Living in Society

Skipping an Annual Shopping Tradition


There is not a lot of money to spend on frills at the end of each month. I wrote about this before and while we hope to pay off our outstanding consumer loan this year, an unexpected expense could complicate things. Like many people we live on the edge between financial survival and ruin.

There are broader implications than our single household.

Last year, 48 percent of household expenses were programmed. That means property taxes, water, electricity, sewer, refuse hauling, road maintenance, insurance, telephone, cable T.V., car loan payment, and broadband. There is no escaping these expenses.

Sixteen percent of expenses were food, sundries, gasoline and cash expenses. One can economize here, but all of these categories are necessary. Our food expense is lower because we regularly use produce from the garden.

The balance of our expenses (36 percent) was what I call household operating expenses. This includes clothing, household repair parts, auto repairs, health co-pays, writing expenses, gardening, donations, and anything unexpected that pops up during the year. Sometimes things break and an outside contractor is needed to make furnace, electrical or other repairs. Contractors are not cheap.

I used to go shopping when the Super Bowl was televised. It was a tradition. I’d wait until the neighborhood got quiet, start the car, and drive to the mall to walk deserted passages and browse. It was my personal equivalent of Black Friday. I’m not sure how much I spent on such shopping trips, but not much. The message was more how anti-sports I became after seeing the Iowa Hawkeyes play with coach Ray Nagle back in the day. Sports was and is a waste of time in our household, unless someone we know personally is playing.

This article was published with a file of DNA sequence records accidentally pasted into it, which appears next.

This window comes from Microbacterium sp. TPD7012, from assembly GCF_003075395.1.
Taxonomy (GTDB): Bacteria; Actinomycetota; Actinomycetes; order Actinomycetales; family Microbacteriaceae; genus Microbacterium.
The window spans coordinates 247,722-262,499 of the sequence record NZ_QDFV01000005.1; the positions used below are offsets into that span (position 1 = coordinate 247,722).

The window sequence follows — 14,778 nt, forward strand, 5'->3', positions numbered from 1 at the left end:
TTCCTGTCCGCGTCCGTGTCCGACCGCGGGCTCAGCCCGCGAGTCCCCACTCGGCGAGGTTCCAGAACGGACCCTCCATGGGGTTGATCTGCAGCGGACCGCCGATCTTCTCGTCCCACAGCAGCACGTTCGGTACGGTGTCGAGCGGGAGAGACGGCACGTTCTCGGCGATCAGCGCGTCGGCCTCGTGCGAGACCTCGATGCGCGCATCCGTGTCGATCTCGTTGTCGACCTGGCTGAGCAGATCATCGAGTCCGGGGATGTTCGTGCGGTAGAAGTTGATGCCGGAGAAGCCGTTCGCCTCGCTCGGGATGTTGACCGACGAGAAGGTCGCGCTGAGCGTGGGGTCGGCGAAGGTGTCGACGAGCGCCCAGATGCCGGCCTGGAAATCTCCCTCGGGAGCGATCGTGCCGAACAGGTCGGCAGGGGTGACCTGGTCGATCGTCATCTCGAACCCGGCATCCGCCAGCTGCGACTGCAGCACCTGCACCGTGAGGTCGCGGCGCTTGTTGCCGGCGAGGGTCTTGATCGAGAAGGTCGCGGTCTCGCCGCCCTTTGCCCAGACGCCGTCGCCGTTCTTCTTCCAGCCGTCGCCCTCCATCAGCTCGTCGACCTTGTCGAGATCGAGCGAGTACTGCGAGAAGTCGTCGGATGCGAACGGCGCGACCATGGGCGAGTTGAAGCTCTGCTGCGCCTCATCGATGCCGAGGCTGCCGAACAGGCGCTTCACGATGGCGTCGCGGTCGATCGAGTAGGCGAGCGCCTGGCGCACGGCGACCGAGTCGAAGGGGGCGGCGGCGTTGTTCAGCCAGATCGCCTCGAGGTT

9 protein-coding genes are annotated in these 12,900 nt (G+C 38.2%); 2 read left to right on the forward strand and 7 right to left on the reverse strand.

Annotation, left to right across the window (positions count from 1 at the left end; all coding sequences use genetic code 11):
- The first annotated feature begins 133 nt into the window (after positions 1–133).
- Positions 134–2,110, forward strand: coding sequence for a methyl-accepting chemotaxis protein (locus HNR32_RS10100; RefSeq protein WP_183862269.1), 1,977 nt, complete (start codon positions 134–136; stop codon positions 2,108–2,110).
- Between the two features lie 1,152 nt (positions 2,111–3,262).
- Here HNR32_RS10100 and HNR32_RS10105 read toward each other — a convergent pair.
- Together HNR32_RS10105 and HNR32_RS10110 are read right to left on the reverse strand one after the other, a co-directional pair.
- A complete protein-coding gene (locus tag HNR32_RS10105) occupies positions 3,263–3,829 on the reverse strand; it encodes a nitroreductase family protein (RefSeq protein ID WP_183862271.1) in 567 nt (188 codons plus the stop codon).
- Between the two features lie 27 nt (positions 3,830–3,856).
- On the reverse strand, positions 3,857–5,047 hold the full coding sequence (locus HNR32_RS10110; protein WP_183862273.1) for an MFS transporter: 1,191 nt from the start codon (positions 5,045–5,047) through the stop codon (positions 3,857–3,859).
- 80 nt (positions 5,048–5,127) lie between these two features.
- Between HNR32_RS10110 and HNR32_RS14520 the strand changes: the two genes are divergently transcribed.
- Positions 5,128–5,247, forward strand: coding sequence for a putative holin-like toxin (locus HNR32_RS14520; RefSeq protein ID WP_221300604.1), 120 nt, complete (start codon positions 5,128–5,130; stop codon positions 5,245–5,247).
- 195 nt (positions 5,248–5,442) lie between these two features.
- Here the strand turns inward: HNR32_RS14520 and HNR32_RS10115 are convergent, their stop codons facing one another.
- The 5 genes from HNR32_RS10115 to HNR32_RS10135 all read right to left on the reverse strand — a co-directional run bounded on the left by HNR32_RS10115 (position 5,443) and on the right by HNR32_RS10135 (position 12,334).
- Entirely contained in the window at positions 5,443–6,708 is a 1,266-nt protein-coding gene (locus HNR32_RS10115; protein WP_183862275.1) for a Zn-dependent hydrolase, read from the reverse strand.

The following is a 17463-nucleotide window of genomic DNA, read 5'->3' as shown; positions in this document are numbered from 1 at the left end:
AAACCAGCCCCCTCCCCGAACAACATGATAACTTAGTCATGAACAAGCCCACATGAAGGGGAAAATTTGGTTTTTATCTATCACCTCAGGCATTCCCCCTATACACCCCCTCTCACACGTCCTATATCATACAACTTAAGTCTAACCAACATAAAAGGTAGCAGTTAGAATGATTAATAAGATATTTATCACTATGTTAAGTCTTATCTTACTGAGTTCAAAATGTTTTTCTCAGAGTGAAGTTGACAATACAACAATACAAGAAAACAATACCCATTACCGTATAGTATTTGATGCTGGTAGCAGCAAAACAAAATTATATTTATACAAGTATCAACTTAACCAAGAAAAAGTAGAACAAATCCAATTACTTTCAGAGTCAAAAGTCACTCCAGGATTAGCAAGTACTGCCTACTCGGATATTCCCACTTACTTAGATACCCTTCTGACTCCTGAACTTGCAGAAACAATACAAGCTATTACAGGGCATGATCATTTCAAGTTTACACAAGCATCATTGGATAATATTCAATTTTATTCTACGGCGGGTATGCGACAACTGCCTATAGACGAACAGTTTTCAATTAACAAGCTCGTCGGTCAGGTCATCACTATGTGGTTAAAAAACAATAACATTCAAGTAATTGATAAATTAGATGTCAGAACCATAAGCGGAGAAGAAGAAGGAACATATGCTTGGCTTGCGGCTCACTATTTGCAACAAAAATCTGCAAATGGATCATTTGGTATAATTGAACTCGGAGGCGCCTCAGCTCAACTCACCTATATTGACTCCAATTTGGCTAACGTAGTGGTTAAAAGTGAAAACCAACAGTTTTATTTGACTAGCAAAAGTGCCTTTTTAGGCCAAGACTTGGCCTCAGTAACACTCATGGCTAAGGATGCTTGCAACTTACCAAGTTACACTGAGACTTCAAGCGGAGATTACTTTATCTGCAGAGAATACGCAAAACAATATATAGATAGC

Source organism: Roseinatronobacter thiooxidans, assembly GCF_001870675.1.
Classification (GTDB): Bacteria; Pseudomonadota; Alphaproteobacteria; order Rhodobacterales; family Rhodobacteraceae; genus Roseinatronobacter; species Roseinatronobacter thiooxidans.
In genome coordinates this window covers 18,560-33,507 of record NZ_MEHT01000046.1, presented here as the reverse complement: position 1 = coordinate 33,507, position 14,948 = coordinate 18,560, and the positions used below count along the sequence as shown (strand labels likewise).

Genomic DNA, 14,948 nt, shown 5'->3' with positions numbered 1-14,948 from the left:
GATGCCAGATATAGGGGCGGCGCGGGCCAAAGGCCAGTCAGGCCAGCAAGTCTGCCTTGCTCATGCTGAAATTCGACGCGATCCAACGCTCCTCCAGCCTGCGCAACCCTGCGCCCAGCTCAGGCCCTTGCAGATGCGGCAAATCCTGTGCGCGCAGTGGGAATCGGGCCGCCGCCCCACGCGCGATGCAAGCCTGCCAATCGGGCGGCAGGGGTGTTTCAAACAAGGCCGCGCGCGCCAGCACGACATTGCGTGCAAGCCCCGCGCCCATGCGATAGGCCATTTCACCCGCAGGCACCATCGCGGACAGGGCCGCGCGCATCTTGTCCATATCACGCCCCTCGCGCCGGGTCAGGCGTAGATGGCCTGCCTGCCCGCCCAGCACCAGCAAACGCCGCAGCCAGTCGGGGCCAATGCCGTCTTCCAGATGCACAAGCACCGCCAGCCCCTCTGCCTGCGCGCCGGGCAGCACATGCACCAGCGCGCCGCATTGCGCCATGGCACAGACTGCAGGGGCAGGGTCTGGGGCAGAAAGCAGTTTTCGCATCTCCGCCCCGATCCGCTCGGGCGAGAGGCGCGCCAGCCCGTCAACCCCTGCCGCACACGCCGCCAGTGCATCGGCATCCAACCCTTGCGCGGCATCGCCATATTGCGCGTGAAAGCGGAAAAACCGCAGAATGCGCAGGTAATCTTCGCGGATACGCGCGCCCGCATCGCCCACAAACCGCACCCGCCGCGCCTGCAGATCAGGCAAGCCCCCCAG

With no money left at the end of each month, and we had to take out a loan to pay for some unexpected expenses. Shopping out of tradition doesn’t make sense with a personal loan. It is better not to buy anything extra other than what we need to get by.

I compare this with the post-war boom during the 1950s when large companies banked on a consumer society. The population boomed and people were buying new homes and equipping them with modern appliances and furnishings. The car culture took off. Today, with so much of our expenses programmed and necessary, combined with replacement items, this has to be taking sales away from merchants who once relied upon them. We bought a used car last year, and will buy a major appliance or two this year, but such purchases can’t be driving the economy, at least not in the same way. Cars and appliances are made better to last longer these days and that has to hurt replacement sales.

We are going through the house to purge stuff we don’t need. So much of what we cared about for years, isn’t anything our child wants. We have the room to store old things, although there is nothing wrong with some empty space. I keep thinking I could need, use, or repurpose. I need to let go. It is hard to get a purge started, and we are not ready to call the waste management company to arrange for a dumpster. However; that day is coming.

The Super Bowl will continue to be a non-event here. We’ll make the usual meals, yet we won’t do any shopping outside our normal stocking levels to prepare. I’ll skip a traditional shopping trip that shouldn’t have been a tradition at all. I’ll be better for that.